When cities started replacing the old, incandescent bulbs of traffic lights with new LED arrays, it came with all kinds of wonderful upsides. LED arrays last much, much longer than bulbs, which need to be replaced as often as every two years. They also require much, much less energy, which can save thousands of dollars in electricity costs. They're also much more efficient, generating almost nothing in the way of waste heat the way incandescent bulbs do. And it's that last one that proved to be a problem.
The myriad advantages of LED lights, and specially-made arrays designed to fit right inside the fixtures where incandescent used to go, lead to to the widespread adoption of these better alternatives. But alongside it, , came an unexpected problem. Thanks to all the excess heat generated by incandescent bulbs, traditional traffic lights were able to weather even the worst of snow and ice storms, melting off any accumulation that would threaten to obscure the view. LEDs, owing to their greater efficiency, were not.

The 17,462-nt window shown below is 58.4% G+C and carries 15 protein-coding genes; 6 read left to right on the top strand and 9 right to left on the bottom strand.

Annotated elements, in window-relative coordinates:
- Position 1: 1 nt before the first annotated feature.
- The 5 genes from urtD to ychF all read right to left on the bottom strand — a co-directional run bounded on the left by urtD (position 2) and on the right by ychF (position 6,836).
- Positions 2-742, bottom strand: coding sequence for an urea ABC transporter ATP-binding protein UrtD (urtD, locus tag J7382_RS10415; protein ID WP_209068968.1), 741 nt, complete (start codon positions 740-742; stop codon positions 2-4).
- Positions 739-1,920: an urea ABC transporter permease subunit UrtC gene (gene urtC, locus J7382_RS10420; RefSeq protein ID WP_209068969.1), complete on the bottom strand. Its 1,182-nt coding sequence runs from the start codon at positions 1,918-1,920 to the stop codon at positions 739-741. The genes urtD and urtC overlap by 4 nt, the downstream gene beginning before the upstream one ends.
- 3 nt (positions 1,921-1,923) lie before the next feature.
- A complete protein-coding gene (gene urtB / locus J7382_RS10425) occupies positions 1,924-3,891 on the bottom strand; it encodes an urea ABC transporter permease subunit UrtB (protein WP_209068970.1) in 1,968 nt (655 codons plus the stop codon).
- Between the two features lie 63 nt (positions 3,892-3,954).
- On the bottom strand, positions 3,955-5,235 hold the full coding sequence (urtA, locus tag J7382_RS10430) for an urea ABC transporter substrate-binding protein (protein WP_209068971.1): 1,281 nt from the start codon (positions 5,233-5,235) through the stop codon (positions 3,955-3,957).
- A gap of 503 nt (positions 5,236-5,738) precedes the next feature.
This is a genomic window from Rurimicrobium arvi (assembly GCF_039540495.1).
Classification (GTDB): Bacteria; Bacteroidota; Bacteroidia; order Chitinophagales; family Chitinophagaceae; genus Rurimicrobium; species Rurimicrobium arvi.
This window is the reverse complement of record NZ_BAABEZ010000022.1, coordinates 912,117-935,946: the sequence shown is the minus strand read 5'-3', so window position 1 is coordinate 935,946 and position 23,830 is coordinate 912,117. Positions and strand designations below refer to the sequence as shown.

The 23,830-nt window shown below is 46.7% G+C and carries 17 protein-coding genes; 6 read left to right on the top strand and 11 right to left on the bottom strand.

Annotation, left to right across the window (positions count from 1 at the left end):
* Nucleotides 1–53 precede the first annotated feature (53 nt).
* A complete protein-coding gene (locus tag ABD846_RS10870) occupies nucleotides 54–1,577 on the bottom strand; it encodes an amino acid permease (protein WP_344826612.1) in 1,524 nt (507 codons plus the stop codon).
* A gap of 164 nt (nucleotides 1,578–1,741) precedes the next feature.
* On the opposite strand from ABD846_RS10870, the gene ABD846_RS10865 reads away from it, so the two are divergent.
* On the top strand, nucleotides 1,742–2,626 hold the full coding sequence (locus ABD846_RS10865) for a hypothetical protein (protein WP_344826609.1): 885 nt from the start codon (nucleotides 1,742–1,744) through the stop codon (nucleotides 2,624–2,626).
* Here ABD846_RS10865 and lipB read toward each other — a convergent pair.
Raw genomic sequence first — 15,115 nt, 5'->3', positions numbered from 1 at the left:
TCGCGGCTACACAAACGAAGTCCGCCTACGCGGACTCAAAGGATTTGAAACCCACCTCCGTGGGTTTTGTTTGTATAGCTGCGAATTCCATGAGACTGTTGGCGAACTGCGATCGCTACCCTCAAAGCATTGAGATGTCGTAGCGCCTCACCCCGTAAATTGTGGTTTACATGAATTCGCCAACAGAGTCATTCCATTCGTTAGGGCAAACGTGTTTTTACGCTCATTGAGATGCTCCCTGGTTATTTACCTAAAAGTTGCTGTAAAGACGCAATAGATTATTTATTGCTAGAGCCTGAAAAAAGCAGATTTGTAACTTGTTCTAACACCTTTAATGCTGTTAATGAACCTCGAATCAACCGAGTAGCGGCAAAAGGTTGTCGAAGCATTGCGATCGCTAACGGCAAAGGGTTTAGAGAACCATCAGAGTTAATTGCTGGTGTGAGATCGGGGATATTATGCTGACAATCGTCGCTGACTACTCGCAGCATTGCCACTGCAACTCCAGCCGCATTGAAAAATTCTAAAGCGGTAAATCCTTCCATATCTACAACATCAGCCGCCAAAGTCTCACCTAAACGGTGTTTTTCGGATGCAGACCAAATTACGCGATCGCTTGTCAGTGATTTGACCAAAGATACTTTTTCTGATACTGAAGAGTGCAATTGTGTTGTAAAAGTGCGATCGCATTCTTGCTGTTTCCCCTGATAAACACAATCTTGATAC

This flaw, unusual and unexpected as it was, became an immediate point of argument against the lights in general, ignoring both their countless benefits and the fact that this issue, while surprising, was also exceedingly rare. Watson explains in great detail how the problem proved to be a significant stumbling block for a technology that was clearly superior to its alternative in virtually every other way:
Ultimately, solutions like LED arrays with built-in heating modules emerged for the rare cases in which this new weakness was in fact a considerable concern. But more than anything, time won out to show that the downsides, however startling, were not quite so bad in context. Sometimes folks just need a little bit to absorb what any engineer could have told them from the jump.